Under the standard Part D benefit offered in 2010, most beneficiaries pay a $310 deductible and then 25 percent coinsurance up to the initial coverage limit ($2,830 in total drug spending during the calendar year). In addition, beneficiaries are currently responsible for 100 percent of expenditures between $2,831 and $6,440 in total drug spending. This gap in coverage is sometimes referred to as the “doughnut hole.” Once his or her total drug spending exceeds $6,440, a beneficiary pays the higher of 5 percent of a drug's cost or a copayment of $2.50 for a generic prescription or $6.30 for a brand-name prescription for the rest of the calendar year.

Plans have the option to deviate from this standard benefit by offering an actuarially equivalent benefit or by offering enhanced benefits. However, the vast majority of drug plans (80 percent) offered no benefits in the coverage gap as of January 2010, and most plans that did offer such benefits covered only generic drugs in the coverage gap (KFF, 2009b).

Under the Affordable Care Act, beginning January 1, 2011, Part D beneficiaries in the coverage gap will receive a 50 percent discount (absorbed by the manufacturer) off their plan's negotiated price for brand-name drugs and biologics covered by the plan. Despite the discount, 100 percent of the negotiated price will count toward the beneficiary's out-of-pocket expenses and thus toward the catastrophic coverage threshold ($6,440 in 2010). Over the subsequent 10 years, the beneficiary's coinsurance for brand-name drugs in the coverage gap will drop annually or biannually, down to 25 percent by 2020, and the coinsurance for generic drugs will likewise drop to 25 percent.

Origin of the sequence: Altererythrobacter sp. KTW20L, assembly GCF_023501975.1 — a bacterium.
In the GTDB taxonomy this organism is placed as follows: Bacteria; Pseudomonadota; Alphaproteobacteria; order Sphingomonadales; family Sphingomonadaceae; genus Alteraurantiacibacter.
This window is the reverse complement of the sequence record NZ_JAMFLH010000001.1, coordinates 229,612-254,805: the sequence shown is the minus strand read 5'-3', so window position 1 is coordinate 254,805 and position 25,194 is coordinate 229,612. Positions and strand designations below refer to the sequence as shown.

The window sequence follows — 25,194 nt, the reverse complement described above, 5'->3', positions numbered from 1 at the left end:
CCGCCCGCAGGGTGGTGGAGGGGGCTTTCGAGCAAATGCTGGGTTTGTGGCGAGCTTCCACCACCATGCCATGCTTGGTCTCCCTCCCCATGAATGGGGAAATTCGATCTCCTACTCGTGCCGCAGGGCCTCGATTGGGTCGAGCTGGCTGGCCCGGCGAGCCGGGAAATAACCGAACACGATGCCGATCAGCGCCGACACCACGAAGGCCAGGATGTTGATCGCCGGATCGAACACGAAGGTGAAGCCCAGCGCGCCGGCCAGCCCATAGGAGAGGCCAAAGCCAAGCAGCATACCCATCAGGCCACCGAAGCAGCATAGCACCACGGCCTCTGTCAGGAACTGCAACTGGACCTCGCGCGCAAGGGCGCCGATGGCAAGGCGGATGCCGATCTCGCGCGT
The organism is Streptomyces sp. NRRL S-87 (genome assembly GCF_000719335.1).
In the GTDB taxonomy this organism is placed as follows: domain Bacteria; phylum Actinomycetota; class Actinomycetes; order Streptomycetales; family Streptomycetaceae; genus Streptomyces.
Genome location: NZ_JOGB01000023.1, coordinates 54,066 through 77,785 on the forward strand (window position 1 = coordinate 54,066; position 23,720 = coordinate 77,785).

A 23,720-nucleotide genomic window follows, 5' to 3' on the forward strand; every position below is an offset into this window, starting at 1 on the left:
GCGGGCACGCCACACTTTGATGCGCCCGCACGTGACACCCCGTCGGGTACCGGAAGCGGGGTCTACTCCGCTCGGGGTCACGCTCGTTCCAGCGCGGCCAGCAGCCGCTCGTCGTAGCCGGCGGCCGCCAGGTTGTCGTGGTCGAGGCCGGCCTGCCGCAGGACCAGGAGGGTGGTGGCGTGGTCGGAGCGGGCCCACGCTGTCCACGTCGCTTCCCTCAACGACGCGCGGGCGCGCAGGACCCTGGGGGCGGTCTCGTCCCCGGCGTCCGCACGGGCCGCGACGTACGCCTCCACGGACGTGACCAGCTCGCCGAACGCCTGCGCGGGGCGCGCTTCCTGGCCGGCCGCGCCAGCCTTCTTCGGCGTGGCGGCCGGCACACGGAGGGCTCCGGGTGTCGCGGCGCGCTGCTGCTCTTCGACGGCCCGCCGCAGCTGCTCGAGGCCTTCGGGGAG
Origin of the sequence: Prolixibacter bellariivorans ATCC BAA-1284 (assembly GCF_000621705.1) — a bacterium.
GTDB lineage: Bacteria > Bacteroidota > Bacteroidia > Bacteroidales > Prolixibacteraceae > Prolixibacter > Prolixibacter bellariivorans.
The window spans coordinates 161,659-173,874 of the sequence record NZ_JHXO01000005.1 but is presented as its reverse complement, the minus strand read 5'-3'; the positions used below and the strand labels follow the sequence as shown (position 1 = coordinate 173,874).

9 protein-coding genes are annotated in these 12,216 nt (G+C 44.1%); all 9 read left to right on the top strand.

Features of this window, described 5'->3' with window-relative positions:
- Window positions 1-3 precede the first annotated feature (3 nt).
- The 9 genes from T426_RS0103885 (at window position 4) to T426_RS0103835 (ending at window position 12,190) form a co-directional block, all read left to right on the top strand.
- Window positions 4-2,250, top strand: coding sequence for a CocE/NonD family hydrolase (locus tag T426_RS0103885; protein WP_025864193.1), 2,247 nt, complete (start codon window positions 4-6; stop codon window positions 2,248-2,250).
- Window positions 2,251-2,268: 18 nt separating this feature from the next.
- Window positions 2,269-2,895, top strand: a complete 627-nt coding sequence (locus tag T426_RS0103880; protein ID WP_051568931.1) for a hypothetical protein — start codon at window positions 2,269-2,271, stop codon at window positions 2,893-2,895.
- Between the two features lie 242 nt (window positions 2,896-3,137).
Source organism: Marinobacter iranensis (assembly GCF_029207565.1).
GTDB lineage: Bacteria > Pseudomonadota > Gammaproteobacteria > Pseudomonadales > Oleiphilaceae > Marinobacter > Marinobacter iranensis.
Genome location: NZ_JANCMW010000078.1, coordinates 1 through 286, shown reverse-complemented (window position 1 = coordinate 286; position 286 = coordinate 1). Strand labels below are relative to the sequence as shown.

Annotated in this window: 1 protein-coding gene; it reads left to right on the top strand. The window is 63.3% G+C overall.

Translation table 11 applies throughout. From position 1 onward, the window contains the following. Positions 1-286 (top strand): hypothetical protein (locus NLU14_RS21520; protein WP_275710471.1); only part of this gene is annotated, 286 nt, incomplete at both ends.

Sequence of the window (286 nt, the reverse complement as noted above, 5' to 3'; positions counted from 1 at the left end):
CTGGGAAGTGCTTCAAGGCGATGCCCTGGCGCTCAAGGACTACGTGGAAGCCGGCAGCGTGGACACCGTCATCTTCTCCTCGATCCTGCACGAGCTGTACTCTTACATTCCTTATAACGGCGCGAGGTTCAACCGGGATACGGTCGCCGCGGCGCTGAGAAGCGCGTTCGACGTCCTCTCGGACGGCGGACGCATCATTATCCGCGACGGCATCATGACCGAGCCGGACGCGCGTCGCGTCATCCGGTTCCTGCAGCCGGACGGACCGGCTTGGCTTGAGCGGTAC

Structuring Coverage: General

Within limits specified by the federal government, Part D plans have considerable flexibility in structuring formularies, imposing cost sharing requirements, and establishing procedures for managing drug utilization. Plans are required to cover at least one drug in each therapeutic class, although plans must cover “all or substantially all” medications in six protected classes: anticancer drugs, antidepressants, anticonvulsants, antipsychotics, HIV/AIDS drugs, and immunosuppressants.6 If a product is the only one available for treating a particular condition, Medicare generally requires plans to cover it.

For companies making orphan drugs or considering development of an orphan drug, several features of Part D plans could significantly affect beneficiary access and costs. These features—which include “tiered” cost sharing, requirements for prior authorization of coverage and step therapy, and quantity limits—are explained below. More details about these features as they affect orphan drugs are included in Appendix C.

Structuring Coverage: Tiered Cost Sharing